Last winter, BALLE partnered with The Society of Friends (Quakers) to create the Greater Philadelphia Local Living Economy Fund, an eight-hundred-thousand-dollar endowment dedicated to promoting new businesses based on BALLE principles. The type of loan that Wicks gave to Brendle is now available to scores of other merchants. The fund has invested in locally owned Pennypack Farm — which donates a portion of its produce to the hungry — and is studying a ridesharing business called Philadelphia Car Share. “We want to invest in goods and services, rather than bads and disservices,” says fund director Andrew Anderson. “We are looking at businesses that are moving toward a restoration economy.”

BALLE’s NEXT PROJECT will tie local affiliates together through a national online purchasing database. A remodeler in Boston shopping for eco-certified timber could buy it at Home Depot, for instance, but if she types “wood” into the BALLE webpage, up pops an independent forester who will ship straight from Vermont. The database, open to all, is designed to unite local networks — and individual shoppers — into a national marketplace of independent businesses. As far as Wicks is concerned, there is no reason to stop there. One of BALLE’s principles is to “reach out globally to other communities to trade in those products they cannot reasonably produce at home.” Reaching out online, restaurateurs could buy sustainably grown coffee directly from Chiapas farmers; furniture makers could order eco-certified veneers from West African villagers; and decorators could purchase rugs from Moroccan weavers. What began as ties between the White Dog Café and Pennsylvania farmers could eventually grow into a new model for the global economy. “You can’t buy everything locally,” Wicks says, “so what we are envisioning is a global economy that is comprised of this intricate network of small-to-small relationships around the world. ”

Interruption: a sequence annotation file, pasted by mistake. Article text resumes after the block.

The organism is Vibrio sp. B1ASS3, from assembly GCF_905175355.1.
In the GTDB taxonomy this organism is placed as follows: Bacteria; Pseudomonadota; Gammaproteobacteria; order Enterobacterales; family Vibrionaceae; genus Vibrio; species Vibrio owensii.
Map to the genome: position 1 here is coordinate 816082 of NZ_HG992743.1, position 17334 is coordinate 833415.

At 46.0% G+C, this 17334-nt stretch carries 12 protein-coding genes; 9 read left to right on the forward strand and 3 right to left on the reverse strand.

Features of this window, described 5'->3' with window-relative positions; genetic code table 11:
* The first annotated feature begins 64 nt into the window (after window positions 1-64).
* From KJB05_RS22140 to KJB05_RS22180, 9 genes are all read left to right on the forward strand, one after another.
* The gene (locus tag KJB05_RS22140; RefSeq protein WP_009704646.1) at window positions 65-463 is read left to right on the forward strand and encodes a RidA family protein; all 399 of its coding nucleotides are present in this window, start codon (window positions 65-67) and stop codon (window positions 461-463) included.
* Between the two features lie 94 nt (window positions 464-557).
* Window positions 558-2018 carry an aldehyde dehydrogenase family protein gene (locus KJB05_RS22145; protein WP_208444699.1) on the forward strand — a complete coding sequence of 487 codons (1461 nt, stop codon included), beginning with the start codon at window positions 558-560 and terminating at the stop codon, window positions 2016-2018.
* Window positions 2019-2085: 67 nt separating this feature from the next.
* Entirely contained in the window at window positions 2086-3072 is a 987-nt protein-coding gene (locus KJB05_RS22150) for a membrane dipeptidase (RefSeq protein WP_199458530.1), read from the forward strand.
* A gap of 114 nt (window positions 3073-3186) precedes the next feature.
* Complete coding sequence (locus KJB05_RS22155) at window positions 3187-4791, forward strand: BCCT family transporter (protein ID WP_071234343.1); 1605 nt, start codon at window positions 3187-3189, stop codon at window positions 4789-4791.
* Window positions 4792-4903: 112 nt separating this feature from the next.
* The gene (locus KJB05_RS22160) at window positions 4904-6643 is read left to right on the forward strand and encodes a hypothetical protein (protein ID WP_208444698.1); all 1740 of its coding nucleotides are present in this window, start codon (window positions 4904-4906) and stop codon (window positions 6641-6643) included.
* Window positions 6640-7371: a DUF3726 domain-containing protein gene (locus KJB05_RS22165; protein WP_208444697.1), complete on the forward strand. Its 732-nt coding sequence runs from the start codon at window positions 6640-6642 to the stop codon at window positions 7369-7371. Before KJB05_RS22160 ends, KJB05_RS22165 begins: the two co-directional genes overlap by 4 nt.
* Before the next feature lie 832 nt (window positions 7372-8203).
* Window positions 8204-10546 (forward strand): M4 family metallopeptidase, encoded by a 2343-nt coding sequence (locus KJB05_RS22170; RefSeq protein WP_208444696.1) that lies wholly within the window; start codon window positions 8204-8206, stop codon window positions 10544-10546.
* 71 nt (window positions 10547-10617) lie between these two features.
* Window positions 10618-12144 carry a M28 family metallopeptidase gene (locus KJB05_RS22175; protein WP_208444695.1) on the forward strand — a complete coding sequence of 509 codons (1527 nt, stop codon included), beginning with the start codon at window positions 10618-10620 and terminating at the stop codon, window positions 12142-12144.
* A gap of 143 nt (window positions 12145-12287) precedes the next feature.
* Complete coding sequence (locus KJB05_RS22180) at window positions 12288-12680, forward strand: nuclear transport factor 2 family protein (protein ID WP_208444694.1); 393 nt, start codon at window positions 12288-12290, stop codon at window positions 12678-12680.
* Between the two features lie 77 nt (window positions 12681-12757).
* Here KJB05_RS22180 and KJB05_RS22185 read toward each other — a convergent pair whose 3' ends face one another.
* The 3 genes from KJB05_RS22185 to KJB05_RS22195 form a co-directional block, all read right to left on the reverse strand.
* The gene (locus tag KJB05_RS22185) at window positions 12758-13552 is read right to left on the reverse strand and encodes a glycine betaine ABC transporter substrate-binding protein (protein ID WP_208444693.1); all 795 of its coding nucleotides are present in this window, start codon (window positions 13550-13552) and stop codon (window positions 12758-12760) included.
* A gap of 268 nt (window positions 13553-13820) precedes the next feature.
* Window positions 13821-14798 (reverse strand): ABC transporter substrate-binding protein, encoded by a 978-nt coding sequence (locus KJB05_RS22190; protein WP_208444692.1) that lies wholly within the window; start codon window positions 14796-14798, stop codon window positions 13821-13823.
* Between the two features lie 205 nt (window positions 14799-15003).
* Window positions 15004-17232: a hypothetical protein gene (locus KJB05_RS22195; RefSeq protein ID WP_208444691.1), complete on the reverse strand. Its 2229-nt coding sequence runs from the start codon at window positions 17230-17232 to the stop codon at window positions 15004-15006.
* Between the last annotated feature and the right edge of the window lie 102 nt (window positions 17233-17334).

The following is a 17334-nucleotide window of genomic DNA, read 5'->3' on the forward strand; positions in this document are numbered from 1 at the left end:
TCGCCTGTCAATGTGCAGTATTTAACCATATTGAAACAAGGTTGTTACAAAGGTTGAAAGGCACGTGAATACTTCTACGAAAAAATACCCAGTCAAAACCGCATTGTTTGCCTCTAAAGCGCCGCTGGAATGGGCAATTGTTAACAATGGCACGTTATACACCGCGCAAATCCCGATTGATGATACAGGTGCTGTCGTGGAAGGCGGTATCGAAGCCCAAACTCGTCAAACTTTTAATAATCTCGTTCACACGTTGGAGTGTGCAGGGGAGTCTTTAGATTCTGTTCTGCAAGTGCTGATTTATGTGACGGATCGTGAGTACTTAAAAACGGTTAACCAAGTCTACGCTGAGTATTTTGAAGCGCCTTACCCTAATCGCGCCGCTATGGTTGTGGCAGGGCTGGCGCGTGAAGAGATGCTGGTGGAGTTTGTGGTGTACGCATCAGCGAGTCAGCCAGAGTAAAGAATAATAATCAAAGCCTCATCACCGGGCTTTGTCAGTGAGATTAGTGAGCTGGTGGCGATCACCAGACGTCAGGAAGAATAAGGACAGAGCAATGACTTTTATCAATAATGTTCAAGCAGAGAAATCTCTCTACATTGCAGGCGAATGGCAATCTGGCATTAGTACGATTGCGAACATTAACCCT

As BALLE’s power to market and network local businesses has expanded, entrepreneurs have begun resurrecting local trades once nearly extinct. The moribund clothing industry in Philadelphia seemed a particularly hopeless candidate for revival until Wicks took it up as a project this spring. She doubted BALLE could enable local garment makers to compete on price with major chains that manufacture their clothes in the Third World, but she wanted to open minds to the idea of spending more for locally made options — much as the White Dog had popularized local (albeit sometimes more expensive) food.

Marcia O’Donnell, the head of BALLE’s Philadelphia clothing building block, never thought she could earn a living from garments until Wicks connected her with a government grant that helped O’Donnell pay the salary of an additional seamstress. Wicks also pointed her to trade shows where she could meet buyers. “Judy has been a critical resource for me at this time in my career,” says O’Donnell, who now produces outfits for children through her new company, Added Touch Sewing Specialties. She will sell her creations alongside those of other local designers in a new clothing store Wicks plans to open adjacent to the White Dog Café next fall.

O’Donnell and Wicks proved BALLE could create a buzz around Philadelphia’s rebounding clothing industry when they mounted a local fashion show at the May conference of the Sustainable Business Network. Three hundred people ate locally grown salads in the assembly hall of a design school as models strutted up and down a red carpet runway produced by a Philadelphia company from recycled materials. O’Donnell took the microphone to introduce a dress inspired by a snowdrop flower, designed by Philadelphian Kiril Tchangov. Later, a muscular model appeared in a sleeveless shirt designed from vintage tie fabric by local boutique owner Anthony Sparacino. And O’Donnell’s granddaughter captivated the audience when she stepped into the ballroom wearing O’Donnell’s pink Cinderella dress. She strode down the runway in a flutter of organza, stopped, twirled, and smiled.

Later that month, reflecting on what BALLE has accomplished, Wicks summarized the consciousness a local living economy creates. “When I eat the food from my restaurant,” she said, “I think about the local farmers in Pennsylvania I buy my produce from. I think about the goat herder and the sheep. When I drink the coffee from my café, I think about the Indians in Chiapas, Mexico, who grew the beans. Business is about relationships. Money is simply a tool.”

This article has been abridged for the web.

JOSH HARKINSON supports his local coffee shop in Houston, Texas, which, unlike Starbucks, also serves tequila. His work has appeared in magazines such as E, San Francisco, and Harper’s, and he is a staff writer for the Houston Press.